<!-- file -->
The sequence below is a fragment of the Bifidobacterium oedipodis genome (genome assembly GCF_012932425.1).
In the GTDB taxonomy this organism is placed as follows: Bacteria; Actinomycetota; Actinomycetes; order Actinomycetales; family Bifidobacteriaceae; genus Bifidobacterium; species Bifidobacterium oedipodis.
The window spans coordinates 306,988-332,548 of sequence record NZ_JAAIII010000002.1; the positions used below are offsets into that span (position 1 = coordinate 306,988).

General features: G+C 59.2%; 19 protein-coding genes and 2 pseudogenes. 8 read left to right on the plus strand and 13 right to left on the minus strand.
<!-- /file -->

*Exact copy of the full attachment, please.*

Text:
The sequence below is a fragment of the Bifidobacterium oedipodis genome (genome assembly GCF_012932425.1).
In the GTDB taxonomy this organism is placed as follows: Bacteria; Actinomycetota; Actinomycetes; order Actinomycetales; family Bifidobacteriaceae; genus Bifidobacterium; species Bifidobacterium oedipodis.
The window spans coordinates 306,988-332,548 of sequence record NZ_JAAIII010000002.1; the positions used below are offsets into that span (position 1 = coordinate 306,988).

General features: G+C 59.2%; 19 protein-coding genes and 2 pseudogenes. 8 read left to right on the plus strand and 13 right to left on the minus strand.